When we speak of those musket-draped and manque Englishmen; all those common people, dotting the potted stoves, hating the king, shifting uneasily under the sharp sails of the unwelcome boats, sometimes we forget you. Who asked you for that impulsive miracle? I form it now, with my own motives. The flag dipping in your hands, your crafted boots hammering up the unclaimed streets, all that was in that unformed moment. But it wasn't the feel of those things, nor the burden of the American character; it was somehow the sense of an unencumbered escape, the breaking of a Protestant host, the ambiguous, detached judgment of yourself. Now, we think of you, when, through the sibilant streets, another season drums your intense, communal daring.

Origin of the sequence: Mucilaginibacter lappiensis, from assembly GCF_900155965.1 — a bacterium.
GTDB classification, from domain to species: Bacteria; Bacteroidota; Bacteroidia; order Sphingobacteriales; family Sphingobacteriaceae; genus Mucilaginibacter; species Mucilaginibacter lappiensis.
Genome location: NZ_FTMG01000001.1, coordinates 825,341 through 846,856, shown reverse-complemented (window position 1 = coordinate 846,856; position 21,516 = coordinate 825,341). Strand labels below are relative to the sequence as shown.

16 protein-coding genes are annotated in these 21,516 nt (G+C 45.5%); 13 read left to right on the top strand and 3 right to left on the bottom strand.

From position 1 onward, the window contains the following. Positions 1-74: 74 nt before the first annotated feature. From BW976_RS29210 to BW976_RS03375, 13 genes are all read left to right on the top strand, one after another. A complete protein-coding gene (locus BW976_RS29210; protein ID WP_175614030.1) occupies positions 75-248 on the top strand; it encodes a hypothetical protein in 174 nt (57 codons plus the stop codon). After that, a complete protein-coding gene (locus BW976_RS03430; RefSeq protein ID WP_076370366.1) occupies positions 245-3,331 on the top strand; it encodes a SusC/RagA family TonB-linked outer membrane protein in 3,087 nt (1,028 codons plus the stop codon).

From "Selected Poems of Jay Wright" (Princeton University Press: $26.50, cloth; $10.50, paper; 197 pp.), edited with an introduction by Robert B. Stepto, afterword by Harold Bloom. Jay Wright was born in Albuquerque in 1935 and draws on both black and Latin American sources for his poetry. He is the winner of a number of awards and fellowships, including the Guggenheim (1974) and the MacArthur (1986). In an interview, he once said: "A young man, hearing me read some of my poems, said that I seemed to be trying to weave together a lot of different things. My answer was that they are already woven, I'm just trying to uncover the weave." (Crispus Attucks, a black man, was the first American to die for his country, the first casualty in the American Revolution.) 1987 Jay Wright, by permission.